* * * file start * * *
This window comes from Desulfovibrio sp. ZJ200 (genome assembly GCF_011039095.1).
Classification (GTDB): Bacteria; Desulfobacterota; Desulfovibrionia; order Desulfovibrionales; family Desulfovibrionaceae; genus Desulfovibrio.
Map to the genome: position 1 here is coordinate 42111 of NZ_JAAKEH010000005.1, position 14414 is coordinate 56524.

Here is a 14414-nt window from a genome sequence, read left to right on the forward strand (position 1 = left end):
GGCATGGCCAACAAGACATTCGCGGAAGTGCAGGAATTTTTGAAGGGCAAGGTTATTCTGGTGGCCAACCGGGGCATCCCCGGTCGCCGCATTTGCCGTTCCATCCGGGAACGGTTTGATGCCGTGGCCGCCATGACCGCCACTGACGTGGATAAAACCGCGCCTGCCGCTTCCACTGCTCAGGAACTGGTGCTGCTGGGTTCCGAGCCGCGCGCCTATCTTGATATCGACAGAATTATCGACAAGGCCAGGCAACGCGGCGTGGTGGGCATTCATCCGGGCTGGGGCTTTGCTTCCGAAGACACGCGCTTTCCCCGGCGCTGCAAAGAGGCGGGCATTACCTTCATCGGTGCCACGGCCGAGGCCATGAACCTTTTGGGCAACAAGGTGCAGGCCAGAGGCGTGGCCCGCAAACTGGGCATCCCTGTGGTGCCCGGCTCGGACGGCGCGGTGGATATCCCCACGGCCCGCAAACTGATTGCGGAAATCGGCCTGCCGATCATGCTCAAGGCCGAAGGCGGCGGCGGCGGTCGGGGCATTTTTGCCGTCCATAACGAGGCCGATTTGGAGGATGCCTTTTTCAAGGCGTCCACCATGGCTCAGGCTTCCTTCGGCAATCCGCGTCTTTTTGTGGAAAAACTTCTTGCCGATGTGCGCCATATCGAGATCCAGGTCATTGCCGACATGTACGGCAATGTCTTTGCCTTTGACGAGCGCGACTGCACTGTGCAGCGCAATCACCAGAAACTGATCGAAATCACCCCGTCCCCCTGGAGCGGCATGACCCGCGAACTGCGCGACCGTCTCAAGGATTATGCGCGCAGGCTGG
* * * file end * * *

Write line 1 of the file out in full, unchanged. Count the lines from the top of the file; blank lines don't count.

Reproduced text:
This window comes from Desulfovibrio sp. ZJ200 (genome assembly GCF_011039095.1).